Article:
What is your most recent book? Tell us a bit about it.
The Expert’s Guide to Customer Service is book #6. It is a compilation of 27 articles on topics such as The State of Customer Service Today, Presenteeism in the Workplace, The Human Touch Will Never be Replaced, Find Your Customer’s Why, and the 5 W’s of World Class Customer Service.
Tell us something about yourself.
I’m originally from Cleveland, Ohio, but live in Carmel, NY now–about 1 hr north of New York City. I am an industrial psychologist by profession, a consultant, master trainer, customer service expert and coach specializing in contact center human performance. We train people in soft skills, people skills. I’m known as the ‘champion for the human’ in a high tech industry. I speak at conferences all over the world and at my first conference I was asked to write a book and that’s where and when my first book was born called Wake Up Your Call Center: Humanize Your Interaction Hub, now in its 4th edition. I’ve written 6 books altogether, most of them on the topic of customer service. One called Lay Your Cards on the Table: 52 Ways to Stack Your Personal Deck is motivational and inspirational readings and comes with a deck of cards of 32 of the best of the 52. In my spare time I am a tai chi practitioner and a tennis nut.
What inspired you to write this book?
I’m the one walking around saying, ‘wake up, we the people are who make the difference. Technology is here to support us, not replace us.’ As the preamble to the US Constitution states, ‘we the people’…we the people make the difference.
How did you publish this book? Why did you decide on that publisher?
I was asked to write a book and when I did the publisher declined it. Then someone else offered to publish it and it was that easy. It felt like I was riding the horse in the direction it was going. Of course, all my books are just large business cards. I can’t quit my day job on royalties.
How did you know you wanted to be a writer? How did you get started?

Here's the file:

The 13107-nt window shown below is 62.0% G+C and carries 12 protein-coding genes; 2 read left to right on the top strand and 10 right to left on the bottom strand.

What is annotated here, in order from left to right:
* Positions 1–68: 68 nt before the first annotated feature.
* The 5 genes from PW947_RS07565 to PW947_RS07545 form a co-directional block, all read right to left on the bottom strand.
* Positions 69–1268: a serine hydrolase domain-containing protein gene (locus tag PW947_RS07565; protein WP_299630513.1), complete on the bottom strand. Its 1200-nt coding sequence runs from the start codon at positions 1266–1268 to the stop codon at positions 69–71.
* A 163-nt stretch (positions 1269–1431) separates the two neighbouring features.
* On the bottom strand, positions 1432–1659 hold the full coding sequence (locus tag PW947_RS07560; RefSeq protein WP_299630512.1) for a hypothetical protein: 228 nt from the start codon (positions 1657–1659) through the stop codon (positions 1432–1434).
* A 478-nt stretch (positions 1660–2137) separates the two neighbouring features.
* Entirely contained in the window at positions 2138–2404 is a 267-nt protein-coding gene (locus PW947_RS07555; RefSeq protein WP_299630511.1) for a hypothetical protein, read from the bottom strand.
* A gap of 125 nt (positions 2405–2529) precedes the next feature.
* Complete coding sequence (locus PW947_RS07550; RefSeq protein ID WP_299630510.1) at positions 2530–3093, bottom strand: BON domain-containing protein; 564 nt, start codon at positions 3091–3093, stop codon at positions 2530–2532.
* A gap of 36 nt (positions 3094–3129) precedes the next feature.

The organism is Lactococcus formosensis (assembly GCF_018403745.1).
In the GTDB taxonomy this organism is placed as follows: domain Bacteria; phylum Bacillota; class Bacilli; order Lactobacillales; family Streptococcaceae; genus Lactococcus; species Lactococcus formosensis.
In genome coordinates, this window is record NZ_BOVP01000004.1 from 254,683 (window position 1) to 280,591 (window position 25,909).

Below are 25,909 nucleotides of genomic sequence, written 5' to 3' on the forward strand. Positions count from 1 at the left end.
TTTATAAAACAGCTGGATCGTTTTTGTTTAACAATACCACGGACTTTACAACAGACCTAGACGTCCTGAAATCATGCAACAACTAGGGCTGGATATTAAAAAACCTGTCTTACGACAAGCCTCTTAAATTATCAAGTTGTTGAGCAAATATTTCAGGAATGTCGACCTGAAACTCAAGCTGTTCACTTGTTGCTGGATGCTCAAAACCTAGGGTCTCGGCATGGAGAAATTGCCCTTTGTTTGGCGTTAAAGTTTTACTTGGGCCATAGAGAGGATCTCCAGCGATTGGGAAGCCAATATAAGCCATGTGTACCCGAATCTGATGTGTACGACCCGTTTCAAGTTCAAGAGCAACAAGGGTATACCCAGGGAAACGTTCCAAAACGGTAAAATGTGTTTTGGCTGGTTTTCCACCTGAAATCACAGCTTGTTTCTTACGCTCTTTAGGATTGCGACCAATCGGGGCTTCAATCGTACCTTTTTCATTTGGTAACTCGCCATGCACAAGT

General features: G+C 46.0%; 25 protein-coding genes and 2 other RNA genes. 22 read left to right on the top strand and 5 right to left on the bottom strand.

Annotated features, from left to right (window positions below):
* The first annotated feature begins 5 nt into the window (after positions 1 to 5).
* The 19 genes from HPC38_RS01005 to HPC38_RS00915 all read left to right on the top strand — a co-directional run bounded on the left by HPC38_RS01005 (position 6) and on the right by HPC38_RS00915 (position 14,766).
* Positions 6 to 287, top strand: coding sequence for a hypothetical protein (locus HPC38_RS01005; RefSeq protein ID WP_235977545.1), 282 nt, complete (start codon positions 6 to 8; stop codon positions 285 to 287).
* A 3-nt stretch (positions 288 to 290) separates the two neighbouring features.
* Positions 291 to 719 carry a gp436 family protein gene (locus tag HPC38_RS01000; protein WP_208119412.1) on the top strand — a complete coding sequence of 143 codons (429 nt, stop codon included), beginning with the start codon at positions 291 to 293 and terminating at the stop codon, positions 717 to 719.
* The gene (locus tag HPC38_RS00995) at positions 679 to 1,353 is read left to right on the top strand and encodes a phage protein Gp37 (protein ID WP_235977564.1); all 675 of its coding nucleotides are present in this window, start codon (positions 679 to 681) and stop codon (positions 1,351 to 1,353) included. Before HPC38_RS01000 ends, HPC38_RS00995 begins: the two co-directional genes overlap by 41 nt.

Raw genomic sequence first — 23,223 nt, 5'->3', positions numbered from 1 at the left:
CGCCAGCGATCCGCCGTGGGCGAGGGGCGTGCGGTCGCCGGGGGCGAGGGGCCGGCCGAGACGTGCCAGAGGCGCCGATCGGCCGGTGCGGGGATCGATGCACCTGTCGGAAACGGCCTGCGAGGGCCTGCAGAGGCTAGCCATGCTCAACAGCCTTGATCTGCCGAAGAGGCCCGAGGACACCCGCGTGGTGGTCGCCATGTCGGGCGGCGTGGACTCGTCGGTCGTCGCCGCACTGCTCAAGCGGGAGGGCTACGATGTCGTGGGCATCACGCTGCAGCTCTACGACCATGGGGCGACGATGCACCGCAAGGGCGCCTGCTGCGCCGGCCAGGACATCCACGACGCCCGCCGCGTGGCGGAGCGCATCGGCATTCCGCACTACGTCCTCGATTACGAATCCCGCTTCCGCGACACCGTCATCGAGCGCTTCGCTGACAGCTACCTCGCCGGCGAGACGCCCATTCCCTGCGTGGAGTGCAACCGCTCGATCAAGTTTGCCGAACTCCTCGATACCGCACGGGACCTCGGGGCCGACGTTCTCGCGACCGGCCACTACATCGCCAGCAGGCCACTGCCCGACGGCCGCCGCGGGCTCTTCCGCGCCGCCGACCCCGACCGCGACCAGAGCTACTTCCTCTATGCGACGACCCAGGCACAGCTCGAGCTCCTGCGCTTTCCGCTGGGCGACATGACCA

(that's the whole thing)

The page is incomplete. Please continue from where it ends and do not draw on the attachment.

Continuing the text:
I’ve always written, even as a child I wrote in journals, diaries, and I made up stories, fictional fantasies. As I grew up and older I continued to journal, took a couple of writing classes, and then my biggest attempt was my dissertation. That really got me going on writing. And then of course being asked to write a book motivated me even further.
What do you believe is the hardest part of writing?
Just sitting down and doing it. There are times I can’t think of what to write and so I go to sleep that night feeling empty, and I wake in the morning with a topic or a tip. I write a tips newsletter and now they’re in the three hundreds so it’s hard to come up with one so I use this overnight technique often.
How do you do research for your books?
I used to use the libraries in person, but now I do most of my research on line, in industry publications, magazines, case studies, webinars, best practice information, and the like.
Did you learn anything from writing this book? What?
I learned that I have a responsibility to share what I have learned throughout my career. I learned that I know more than I thought I did. I learned that most people are myopic in their focus, and maybe rightly so, on their own companies, and I can bring them the world and the broader picture.
What are you reading now?
I’m reading The Cluetrain Manifesto at the moment. Very interesting and especially the point about how important the human is.
What types of books do you like to read? Who are your favorite authors?
I like to read business books that are motivating and factual. I also like reading novels as well. I enjoy Terri Geritson, Wayne Dyer, Byron Katie, and even Nora Roberts.
I enjoy the different writing styles, the messages that the universe sends me through whatever I read, the inspiration I receive, and at the very least, an escape from reality every now and again.
Are you working on your next book? What can you tell us about it?
My next book is a self directed training program. It is very robust and user friendly. It comes with Power Point slides to back up the lecture as well as sample handouts. It has a schedule to roll out a training program efficiently and effectively and has charts for body language and what each gesture represents.
What is the best advice you could give other writers about writing or publishing?
Don’t stop before the miracle. Just keep writing. You can always go back later and correct, change, structure, etc. But when you are in the flow of writing, just keep going. Regarding publishing, ask lots of questions until you are comfortable with the answers on who you are going to choose, or whether you will use a publisher or self publish.
What are you doing to promote your latest book?
I have made a video about it; I have blasted it to my subscriber list of over 17,500 people; I have sent out press releases, and it’s been written about on my blog.
Where can readers learn more about you and your book?
Our main site is http://www.human-technologies.com.